Title: Program Manager, San Francisco Food Bank
Hometown: Seattle

1. How did the food pantry program come about?
When the food bank moved into a large warehouse we realized we didn’t have enough agency partners to distribute all the food. After reviewing census information, we saw there was a real lack of services available to people who weren’t homeless. We decided to take a neighborhood approach that would better serve the people of areas like the Sunset and Richmond, Chinatown, not just Civic Center, the Tenderloin, etc. We partnered with sites that weren’t necessarily used to doing social service programs like churches and community centers. Initially people had no idea what we were talking about!

But once some sites were up and running then the programs really took off. We call it “farmers market style”. It’s a choice model where people can take what they want and can use, just like shopping at a farmers market.

2. What do you do as program manager?
I’m responsible for making sure the food gets out, and into the hands of the people who need it. For example I go out and meet with tenants associations and take people on tours of other pantries. I look for ways to do what we do better like setting up a pilot shopping grant program to help organizations get set up. We try to figure out which schools and housing developments we can partner with,.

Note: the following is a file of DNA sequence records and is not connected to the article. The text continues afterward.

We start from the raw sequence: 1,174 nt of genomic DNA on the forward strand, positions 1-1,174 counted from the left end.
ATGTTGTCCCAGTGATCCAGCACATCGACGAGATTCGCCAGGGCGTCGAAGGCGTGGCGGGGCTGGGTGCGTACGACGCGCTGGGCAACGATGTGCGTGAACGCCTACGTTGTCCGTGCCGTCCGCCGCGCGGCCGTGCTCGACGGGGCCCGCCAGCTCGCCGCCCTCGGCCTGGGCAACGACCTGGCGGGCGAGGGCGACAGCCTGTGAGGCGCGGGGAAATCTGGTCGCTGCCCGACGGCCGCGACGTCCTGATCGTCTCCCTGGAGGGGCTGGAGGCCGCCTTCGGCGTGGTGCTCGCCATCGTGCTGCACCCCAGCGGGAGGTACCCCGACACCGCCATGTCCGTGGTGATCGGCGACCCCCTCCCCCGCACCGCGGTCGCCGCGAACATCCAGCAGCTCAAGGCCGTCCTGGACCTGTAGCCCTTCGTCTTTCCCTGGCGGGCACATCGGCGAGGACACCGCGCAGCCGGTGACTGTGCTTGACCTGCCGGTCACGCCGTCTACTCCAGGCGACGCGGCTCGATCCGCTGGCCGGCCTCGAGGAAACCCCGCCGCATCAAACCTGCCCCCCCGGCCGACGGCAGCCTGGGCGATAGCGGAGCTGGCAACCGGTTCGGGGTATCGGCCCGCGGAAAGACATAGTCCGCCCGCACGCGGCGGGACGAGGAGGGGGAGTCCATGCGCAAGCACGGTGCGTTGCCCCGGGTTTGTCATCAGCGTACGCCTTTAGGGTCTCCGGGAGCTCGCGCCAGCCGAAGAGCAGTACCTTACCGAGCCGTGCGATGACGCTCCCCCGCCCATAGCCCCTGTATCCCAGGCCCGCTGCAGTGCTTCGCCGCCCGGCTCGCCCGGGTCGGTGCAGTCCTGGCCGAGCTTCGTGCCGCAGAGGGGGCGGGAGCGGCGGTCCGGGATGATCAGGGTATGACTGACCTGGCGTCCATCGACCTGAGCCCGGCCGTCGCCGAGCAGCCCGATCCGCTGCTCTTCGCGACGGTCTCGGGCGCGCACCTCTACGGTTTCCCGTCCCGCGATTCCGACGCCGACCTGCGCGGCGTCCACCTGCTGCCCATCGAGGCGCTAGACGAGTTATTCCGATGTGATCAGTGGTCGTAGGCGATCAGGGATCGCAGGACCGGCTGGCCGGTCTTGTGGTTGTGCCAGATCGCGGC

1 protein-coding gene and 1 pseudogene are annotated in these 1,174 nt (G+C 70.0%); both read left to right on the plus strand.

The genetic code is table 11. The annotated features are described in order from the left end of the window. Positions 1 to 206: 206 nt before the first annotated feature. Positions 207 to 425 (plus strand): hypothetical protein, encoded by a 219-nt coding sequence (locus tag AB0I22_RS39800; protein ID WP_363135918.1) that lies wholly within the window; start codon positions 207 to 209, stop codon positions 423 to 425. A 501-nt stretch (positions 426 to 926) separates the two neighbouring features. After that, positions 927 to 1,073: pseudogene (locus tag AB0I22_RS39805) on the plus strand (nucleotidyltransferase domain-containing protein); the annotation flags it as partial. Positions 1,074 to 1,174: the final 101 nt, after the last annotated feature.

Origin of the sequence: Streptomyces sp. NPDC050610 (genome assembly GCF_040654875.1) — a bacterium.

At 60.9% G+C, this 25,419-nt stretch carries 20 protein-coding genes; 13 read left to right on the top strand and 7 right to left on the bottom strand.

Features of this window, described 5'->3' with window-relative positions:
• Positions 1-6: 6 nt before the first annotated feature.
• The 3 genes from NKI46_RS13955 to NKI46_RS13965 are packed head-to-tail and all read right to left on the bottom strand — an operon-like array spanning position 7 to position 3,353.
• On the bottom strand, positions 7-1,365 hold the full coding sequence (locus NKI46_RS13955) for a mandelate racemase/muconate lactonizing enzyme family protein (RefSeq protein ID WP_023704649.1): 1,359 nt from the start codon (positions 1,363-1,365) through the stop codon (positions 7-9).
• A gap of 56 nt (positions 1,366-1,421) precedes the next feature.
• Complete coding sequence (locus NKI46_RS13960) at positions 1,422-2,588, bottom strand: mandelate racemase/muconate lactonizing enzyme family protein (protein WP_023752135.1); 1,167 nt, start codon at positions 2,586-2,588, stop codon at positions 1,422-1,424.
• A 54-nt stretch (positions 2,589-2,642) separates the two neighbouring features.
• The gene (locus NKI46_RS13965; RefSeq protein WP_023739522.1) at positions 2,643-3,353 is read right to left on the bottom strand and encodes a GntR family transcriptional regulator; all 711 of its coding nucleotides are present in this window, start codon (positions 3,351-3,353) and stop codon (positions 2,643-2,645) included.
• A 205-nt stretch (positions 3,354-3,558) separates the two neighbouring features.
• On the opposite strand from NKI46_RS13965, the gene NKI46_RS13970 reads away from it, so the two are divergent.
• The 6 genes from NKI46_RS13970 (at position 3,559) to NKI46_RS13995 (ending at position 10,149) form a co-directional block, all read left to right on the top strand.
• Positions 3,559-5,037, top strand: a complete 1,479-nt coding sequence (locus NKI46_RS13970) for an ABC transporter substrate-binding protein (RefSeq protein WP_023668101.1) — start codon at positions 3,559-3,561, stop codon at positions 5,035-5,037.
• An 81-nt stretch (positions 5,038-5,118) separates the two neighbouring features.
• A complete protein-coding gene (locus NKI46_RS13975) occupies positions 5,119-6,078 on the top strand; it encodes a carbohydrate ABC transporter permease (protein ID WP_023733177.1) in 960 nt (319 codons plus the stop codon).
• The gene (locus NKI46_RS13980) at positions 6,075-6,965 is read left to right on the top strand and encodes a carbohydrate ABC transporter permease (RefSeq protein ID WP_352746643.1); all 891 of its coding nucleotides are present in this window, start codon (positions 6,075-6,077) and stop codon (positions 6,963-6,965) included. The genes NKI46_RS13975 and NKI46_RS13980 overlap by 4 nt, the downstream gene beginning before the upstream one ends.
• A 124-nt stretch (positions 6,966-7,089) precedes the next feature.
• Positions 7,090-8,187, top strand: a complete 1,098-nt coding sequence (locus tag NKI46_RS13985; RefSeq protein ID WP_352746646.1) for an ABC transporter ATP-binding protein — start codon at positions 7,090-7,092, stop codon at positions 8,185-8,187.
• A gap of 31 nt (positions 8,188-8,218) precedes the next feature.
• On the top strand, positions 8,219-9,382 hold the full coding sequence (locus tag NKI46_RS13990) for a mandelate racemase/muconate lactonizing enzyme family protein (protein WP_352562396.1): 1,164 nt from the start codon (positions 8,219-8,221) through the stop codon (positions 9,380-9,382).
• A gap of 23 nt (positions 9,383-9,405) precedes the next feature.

3. What’s been the most satisfying thing about the job?
Seeing how effective and quickly we can distribute food. I can meet with a school group and three weeks later go to the opening of their food pantry and see families getting excited about fresh produce that wasn’t there before. It’s inspiring.

4. What are the goals of the food pantry network?
The mission of the food bank is to end hunger in San Francisco. We distribute food in a dignified and respectful way to people who need it. Each food pantry operates individually and sets their own guidelines.

5. Who does the food pantry program serve?
About 13,000 households a week. We serve seniors, immigrants, veterans, a huge variety of people. We also have programs that target low income families with kids. The pantry program represents about 60% of what the food bank distribute and half of what we distribute in the program is fresh produce.

Take 5 with Rachel Thieme 18 October,2006Amy Sherman


Amy Sherman

Amy Sherman began blogging in 2003, because all her
friends and family were constantly asking her where
and what to eat. Three months after it launched,
Forbes chose her blog, Cooking with Amy, as one of the
top five best food blogs, praising her writing as
“smart, cozy and witty”. Since then her blog has been
featured and recipes reprinted in many newspapers and
magazines in the U.S. and the world.

In addition to regularly updating her blog, Amy is a
guest contributor to the Epicurious.com blog, and
Contributing Editor of Glam Dish. She also writes
restaurant reviews for SF Station.

Her focus on Bay Area Bites is primarily cookbook
reviews along with some interviews and current events.

Amy is a recipe developer and freelance food writer.
She is author of WinePassport: Portugal and wrote the new introduction to the classic cookbook, Jane Grigson’s Vegetable Book, published by the University of Nebraska Press. She recently completed 45 recipes for a Williams-Sonoma cookbook and wrote her first piece for VIA magazine.

She is currently serving on the board of the San Francisco Professional Food Society and is a member of the International Association of Culinary Professionals. Amy lives in San Francisco with her husband, tech journalist Lee Sherman.

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